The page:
It can be extremely difficult when our waking hours along with our resting hours are hijacked by flashbacks unnerving memories nightmares and seemingly endless thoughts of circulating abuse, it can feel like a slow death and like we have no control. The affects of trauma and the loss of control over our inner world can often feel like we are in a permanent state of disconnect from the exterior world around us and from ourselves.
For myself it’s felt much like being in a permanent dissociative state if you will, we are so disconnected from our bodies after the event or events it can be much like watching ourselves from the outside. We no longer feel like ourselves or who we used to be, yet we try desperately to cling to what we have known, and to what has made us feel safe in the past. While we try everything in our power to cling to the past for soothing and comfort the traumatised self searches for relief desperate to numb out or numb down the fear, the shame, the pain and the horror that keeps resurfacing over and over in our mind in a subconscious memory loop.
When we are stuck in this memory loop we can feel completely helpless as everything begins to happen around us with seemingly no means or way to control our thoughts or our emotions. In the beginning we are at the mercy of our thoughts, and our emotional states that we are faced with and coming at us throughout our day. This loss of control begins to wear us down often into a state of panic with an overwhelming amount of things coming at us from all directions inside and out.
This state can feel extremely uncomfortable and for me this was initially my normal while I began to blindly navigate my way through healing, combating and managing Complex Post Traumatic Stress Disorder (CPTSD) symptoms while unraveling it’s long lasting affects.
For this piece I will now be referring to CPSTD as ‘Complex Trauma’ as this is what resonates with me.
In the initial stages of healing I didn’t have control over any of it, I was living completely at the mercy of my thoughts and my emotions. I was walking around in a constant state of fear and dread. I was also grieving the loss of my family, my friends, my support network, my partner, while also living a great distance from my son. I was completely devastated, and I wanted anything but this to be my new normal.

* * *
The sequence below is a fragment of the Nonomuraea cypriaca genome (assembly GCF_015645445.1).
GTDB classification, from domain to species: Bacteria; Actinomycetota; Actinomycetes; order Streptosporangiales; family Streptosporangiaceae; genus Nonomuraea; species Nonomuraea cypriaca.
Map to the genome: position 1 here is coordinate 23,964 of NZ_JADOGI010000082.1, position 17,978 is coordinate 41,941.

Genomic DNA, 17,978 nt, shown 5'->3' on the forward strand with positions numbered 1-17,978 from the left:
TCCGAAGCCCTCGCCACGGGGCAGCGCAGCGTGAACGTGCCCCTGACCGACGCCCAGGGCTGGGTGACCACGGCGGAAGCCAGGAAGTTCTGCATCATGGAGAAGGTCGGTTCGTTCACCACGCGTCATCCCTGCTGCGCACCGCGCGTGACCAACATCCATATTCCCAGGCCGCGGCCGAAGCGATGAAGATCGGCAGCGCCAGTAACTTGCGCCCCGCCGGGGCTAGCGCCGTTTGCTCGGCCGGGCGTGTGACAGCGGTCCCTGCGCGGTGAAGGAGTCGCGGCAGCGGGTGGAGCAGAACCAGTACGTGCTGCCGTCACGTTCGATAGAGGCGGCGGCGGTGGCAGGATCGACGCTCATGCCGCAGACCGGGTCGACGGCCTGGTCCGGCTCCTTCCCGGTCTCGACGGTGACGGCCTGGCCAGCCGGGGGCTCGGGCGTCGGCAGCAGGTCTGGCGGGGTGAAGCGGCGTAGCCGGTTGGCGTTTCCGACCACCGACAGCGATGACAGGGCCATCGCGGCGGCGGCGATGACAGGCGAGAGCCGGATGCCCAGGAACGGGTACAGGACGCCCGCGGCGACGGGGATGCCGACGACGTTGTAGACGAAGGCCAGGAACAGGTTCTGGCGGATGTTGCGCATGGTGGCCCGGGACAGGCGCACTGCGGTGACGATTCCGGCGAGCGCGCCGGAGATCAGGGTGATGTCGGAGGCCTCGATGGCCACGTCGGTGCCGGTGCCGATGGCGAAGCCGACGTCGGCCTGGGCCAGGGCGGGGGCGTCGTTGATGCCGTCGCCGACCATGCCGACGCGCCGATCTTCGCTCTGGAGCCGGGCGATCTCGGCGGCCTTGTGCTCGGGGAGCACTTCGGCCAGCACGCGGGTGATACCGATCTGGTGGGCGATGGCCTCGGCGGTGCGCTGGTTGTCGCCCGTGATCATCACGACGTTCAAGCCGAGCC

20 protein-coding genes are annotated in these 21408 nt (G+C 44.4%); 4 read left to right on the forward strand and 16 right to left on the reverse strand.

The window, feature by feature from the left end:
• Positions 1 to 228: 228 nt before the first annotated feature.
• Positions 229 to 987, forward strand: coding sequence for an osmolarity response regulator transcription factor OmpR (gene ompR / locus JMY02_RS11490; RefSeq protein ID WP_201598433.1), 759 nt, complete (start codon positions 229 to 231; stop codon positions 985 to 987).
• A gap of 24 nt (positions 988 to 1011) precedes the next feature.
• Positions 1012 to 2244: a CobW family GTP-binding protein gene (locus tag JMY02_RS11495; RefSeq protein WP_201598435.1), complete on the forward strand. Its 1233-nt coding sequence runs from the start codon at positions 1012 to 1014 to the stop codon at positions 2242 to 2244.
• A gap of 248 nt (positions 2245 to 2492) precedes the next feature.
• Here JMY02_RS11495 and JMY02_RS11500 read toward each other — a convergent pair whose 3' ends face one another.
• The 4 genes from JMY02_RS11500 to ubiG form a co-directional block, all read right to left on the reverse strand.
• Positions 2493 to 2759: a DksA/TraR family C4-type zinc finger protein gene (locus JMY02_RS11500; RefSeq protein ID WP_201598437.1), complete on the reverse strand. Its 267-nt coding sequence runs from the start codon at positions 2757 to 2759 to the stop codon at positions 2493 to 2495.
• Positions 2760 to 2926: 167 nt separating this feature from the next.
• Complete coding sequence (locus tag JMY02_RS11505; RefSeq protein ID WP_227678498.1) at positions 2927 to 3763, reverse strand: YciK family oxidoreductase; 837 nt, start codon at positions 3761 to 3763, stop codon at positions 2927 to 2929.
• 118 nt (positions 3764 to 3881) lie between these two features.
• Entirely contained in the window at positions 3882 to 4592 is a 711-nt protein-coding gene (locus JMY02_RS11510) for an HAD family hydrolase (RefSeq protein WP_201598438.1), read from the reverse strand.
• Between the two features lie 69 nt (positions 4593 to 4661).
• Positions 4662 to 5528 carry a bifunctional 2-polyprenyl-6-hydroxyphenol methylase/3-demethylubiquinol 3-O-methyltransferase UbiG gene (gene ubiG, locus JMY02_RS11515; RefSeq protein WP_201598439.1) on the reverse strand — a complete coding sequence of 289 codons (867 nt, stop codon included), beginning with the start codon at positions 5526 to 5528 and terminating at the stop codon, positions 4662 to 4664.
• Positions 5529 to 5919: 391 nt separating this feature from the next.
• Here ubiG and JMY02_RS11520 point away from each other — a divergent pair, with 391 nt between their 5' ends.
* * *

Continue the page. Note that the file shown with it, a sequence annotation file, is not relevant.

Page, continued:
How was I going to live with this ‘disorder of the mind’? How was I going to function in the world? How was I going to support myself and hold down a full time job and how long was I going to have to struggle with these nightmares, cold sweats, racing heart and flashbacks?
My emotional state was fragile and tumultuous, I was scared, scared of what the future held and so scared of being judged by others. What if someone noticed there was something wrong with me? What if I cannot control myself? What if I burst into tears in front of everyone? What will people think? Would this affect the way people interact with me? Will people notice I am suffering with complex trauma? I was terrified, desperate for connection and desperate to be understood within the chaos of my mind.
I was so sad, yet I was completely angry, so angry I had to deal with this, angry at myself angry at my ex for his abuse. I was angry at my body and my brain for the reactions they were having post abuse. I was angry no one was here to help me, I was angry at a world that had little understanding or compassion for people who are experiencing the side effects of complex trauma.
When being sad and angry didn’t work, I broke down, I broke down but in breaking down I had a break through. I made a choice I would do whatever it took to overcome these symptoms I was experiencing on a daily basis and I made a commitment to myself and to my healing. A light of hope was cast that day and from there self care and self compassion became my mantras. A new perspective was born and I was open to learning new ways of being and of living.
I began to read articles and books on whatever information I could find on PTSD and complex trauma, I searched and watched YouTube videos on trauma, searching for answers on how I could be healed from this debilitating state of being. What I found was not complete healing, but ways in which to minimise the effects of complex trauma.